During her recent visit to Cairo, the World Bank's Vice President for the Middle East and North Africa Region Inger Andersen reiterated the Bank's support for an inclusive economy in Egypt that enables all citizens to take part in shaping their future.
Egyptian policymakers are facing a significant challenge: how to address acute economic challenges while managing ongoing political and social transitions. Output in major sectors of the economy (construction, trade, and tourism) remain weak while foreign direct investment (FDI), once a core tenant of Egyptian growth, reached nearly zero in the second quarter of this year. The Egyptian unemployment rate, which traditionally hovered around 9.5 percent in the years preceding the revolution, has increased to 13.2 percent in the first quarter of 2013.
Following the ousting of Hosni Mubarak in 2011, many Egyptian expatriates turned towards their home country with a renewed sense of hope and desire to participate in the change process. As the political and economic transition is underway, many Egyptians abroad are looking for ways to engage in the transition period, and donors and development agencies are trying to effectively channel their efforts to contribute to development outcomes.
Will a return to political stability solve the economic problems in the Middle East and North Africa?
In the three years since the Arab Awakening of late 2010, the Middle East and North Africa (MENA) has seen an increase in conflict and political instability, on the one hand, and a deteriorating economic situation, on the other. Given the vicious cycle between economic hardship and conflict, it is natural to ask whether a return to political stability will restore prosperity in the region.
Whether constructing a new bridge or buying textbooks for a public school, governments around the world constantly purchase a wide variety of goods and services. In the countries of the Middle East and North Africa, these types of public contracts represent between 15 percent and 20 percent of GDP each year, an annual amount equal to tens of billions of US dollars.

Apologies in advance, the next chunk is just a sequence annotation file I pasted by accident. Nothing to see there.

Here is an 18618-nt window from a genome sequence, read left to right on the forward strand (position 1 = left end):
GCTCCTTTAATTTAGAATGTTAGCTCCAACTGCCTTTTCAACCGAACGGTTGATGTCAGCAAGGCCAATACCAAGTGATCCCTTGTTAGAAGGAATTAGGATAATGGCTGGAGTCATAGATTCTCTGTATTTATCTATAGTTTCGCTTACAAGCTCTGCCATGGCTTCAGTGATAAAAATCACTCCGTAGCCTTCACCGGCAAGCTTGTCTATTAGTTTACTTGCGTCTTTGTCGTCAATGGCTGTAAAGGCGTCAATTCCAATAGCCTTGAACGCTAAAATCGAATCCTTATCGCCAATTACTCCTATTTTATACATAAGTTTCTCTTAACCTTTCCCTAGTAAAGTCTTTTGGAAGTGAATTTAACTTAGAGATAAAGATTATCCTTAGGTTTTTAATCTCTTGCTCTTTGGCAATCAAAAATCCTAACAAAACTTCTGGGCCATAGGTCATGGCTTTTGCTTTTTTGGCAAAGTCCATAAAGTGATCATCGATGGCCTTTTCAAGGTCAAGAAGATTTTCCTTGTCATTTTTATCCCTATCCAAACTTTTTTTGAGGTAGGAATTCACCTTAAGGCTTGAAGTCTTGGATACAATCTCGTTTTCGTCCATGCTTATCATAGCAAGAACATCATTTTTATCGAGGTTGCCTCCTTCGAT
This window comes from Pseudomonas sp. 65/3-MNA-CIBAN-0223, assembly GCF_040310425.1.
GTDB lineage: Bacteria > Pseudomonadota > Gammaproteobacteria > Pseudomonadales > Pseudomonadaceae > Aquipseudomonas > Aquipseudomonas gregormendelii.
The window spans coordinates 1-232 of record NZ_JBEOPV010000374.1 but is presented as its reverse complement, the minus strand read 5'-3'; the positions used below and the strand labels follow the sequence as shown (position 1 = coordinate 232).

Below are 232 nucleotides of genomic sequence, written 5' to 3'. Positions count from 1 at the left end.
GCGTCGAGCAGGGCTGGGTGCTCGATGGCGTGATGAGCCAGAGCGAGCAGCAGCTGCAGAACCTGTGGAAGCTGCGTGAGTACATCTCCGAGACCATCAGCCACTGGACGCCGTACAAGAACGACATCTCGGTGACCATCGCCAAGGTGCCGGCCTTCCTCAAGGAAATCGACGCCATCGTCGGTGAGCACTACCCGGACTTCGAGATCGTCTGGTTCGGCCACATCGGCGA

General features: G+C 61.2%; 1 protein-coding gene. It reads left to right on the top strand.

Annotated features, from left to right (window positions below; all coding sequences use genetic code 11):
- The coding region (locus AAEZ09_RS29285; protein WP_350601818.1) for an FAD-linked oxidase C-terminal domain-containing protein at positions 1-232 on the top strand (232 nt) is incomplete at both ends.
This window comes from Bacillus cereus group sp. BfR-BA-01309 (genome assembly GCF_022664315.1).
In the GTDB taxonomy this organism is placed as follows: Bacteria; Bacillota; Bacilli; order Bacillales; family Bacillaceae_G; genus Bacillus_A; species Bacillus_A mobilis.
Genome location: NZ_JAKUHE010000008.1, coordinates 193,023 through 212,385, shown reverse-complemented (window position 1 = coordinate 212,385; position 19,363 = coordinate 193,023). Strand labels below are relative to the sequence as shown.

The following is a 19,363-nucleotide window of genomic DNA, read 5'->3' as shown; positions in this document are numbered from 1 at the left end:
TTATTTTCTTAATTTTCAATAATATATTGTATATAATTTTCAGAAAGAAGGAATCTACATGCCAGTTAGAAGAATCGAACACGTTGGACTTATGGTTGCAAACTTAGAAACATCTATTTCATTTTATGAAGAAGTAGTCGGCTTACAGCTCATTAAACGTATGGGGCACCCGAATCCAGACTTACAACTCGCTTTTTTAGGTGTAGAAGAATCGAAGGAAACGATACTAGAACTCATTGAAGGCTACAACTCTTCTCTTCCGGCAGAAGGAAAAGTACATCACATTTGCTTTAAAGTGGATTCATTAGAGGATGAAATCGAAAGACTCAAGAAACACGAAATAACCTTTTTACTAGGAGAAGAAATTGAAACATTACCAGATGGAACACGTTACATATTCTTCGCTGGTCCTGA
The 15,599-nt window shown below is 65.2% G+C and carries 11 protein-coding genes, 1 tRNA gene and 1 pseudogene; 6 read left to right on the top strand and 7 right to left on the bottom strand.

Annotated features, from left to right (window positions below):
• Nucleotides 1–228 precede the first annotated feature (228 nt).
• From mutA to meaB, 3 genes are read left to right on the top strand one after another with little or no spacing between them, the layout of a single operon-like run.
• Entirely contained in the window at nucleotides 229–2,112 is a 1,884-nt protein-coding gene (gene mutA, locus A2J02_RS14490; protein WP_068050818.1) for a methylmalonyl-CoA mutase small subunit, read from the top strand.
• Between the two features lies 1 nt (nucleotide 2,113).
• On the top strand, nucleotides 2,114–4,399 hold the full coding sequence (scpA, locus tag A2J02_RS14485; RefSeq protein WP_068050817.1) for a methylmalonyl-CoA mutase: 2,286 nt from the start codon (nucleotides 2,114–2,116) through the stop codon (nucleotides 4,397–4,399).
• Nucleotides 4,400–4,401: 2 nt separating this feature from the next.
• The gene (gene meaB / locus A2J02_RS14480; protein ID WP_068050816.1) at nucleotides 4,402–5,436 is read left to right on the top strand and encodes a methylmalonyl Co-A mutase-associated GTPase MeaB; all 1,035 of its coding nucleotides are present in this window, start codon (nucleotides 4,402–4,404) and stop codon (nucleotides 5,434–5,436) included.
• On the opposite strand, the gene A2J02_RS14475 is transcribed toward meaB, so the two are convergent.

“I never thought that a poor family could benefit so much by me giving just a small amount of money,” the old man said with an intrigued yet hopeful expression on his face. We were sitting in a small classroom in Aqaba, Jordan, chosen as part of a behavioral experiment on Social Safety Nets. Although I have worked on social issues for many years, this statement was eye-opening to me.
It was my first week in Algeria, and I found myself racing through the capital in a motorcade. This was far from my usual form of transportation, but rather the result of a fortunate coincidence. My preparations for taking up office as Resident Representative of the World Bank for Algeria happen to overlap with an official visit by our Vice President for Middle East and North Africa, Inger Andersen.
For its level of per-capita income (around $1,500), the Palestinian territories have among the best social indicators in the world. These achievements are all the more remarkable given the difficult economic circumstances facing the Palestinian territories. In contrast to other countries such as India, Indonesia or Peru, teachers in the Palestinian territories do teach and clinics are staffed with health workers.
I am a business woman, an entrepreneur from the Middle East and North Africa (MENA) region. I managed to start and grow two companies and a nonprofit in my lifetime. Does this show gender equality? I was neither welcome nor unwelcome by men into this field of work but I believed in something and made it happen. Can such an attitude contribute to changing the reality for women?